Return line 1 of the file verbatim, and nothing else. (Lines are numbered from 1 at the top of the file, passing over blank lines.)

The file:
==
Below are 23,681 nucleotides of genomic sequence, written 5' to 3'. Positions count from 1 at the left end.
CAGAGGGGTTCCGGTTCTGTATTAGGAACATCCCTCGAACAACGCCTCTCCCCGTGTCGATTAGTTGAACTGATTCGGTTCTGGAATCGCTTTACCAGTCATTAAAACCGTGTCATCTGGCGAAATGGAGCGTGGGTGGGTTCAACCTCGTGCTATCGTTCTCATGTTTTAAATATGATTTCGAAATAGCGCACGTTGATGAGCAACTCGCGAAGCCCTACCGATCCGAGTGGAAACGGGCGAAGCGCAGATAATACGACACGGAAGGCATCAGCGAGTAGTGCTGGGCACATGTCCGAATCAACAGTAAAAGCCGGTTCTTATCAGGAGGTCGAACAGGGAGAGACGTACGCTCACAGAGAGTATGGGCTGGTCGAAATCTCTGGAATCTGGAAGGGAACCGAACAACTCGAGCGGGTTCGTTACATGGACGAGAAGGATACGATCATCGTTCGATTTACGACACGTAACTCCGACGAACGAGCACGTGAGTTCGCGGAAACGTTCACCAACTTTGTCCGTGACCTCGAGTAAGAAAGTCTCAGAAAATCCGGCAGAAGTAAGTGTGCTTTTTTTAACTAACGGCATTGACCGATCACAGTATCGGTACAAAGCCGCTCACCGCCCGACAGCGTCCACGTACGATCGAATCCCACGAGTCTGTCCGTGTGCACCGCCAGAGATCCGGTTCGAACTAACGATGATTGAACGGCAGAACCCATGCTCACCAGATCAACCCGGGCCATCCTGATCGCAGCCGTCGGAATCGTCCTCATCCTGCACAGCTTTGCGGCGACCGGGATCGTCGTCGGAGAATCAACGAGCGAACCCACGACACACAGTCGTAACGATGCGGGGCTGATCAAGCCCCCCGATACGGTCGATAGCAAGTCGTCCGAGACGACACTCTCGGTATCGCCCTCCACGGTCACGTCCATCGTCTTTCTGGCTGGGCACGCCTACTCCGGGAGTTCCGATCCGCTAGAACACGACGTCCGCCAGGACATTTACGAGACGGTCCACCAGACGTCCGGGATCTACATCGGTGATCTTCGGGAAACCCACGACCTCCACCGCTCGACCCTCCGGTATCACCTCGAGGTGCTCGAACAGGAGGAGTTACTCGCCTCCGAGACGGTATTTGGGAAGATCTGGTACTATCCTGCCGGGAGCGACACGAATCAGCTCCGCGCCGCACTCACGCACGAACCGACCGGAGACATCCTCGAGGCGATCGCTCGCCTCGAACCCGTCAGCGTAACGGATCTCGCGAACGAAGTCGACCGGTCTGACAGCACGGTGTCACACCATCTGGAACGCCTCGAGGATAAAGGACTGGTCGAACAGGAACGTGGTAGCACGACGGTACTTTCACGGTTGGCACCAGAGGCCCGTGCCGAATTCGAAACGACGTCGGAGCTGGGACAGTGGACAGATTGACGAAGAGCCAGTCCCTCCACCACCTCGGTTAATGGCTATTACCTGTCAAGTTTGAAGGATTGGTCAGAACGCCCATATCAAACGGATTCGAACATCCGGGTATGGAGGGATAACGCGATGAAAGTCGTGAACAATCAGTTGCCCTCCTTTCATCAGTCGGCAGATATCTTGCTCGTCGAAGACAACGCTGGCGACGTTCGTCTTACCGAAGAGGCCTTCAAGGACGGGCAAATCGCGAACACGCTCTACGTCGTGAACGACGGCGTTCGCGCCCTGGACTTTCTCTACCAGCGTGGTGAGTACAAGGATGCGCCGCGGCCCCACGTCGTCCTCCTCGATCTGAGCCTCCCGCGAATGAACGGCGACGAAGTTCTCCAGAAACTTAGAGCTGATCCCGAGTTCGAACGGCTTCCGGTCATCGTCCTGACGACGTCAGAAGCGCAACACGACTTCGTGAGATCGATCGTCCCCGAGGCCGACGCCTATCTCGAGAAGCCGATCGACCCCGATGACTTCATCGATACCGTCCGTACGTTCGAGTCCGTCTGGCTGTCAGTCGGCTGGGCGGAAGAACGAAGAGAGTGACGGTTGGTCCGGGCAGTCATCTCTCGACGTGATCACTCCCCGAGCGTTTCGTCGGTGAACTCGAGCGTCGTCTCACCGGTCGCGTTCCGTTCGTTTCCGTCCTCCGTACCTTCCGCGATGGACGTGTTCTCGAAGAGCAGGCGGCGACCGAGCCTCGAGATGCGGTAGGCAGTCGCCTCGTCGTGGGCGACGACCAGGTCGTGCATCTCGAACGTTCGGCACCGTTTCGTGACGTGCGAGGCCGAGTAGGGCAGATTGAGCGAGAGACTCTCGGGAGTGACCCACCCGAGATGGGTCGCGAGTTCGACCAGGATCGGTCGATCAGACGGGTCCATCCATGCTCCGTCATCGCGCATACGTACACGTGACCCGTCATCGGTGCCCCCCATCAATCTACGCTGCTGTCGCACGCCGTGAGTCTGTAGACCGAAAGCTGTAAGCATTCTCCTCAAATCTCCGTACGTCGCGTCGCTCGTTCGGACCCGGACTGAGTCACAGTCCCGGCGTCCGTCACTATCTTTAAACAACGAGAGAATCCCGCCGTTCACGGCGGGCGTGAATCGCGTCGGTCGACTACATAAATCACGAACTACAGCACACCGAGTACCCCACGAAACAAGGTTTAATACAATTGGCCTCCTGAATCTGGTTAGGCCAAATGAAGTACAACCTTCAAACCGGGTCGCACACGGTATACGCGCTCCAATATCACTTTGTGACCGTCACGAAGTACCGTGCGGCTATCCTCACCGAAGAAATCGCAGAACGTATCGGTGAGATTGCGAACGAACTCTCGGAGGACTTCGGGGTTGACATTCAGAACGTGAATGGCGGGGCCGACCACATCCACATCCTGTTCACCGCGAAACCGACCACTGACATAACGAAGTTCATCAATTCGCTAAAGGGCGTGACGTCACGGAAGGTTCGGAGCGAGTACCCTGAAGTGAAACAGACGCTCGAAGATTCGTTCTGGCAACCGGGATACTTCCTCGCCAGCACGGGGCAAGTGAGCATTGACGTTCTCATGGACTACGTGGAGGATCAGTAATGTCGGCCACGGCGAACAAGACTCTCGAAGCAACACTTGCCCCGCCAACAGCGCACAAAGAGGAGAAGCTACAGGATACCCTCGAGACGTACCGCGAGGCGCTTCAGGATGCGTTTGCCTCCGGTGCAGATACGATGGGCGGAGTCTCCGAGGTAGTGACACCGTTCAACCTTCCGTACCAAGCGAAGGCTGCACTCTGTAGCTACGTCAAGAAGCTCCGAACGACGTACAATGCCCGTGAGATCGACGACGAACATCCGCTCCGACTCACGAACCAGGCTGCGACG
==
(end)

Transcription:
Below are 23,681 nucleotides of genomic sequence, written 5' to 3'. Positions count from 1 at the left end.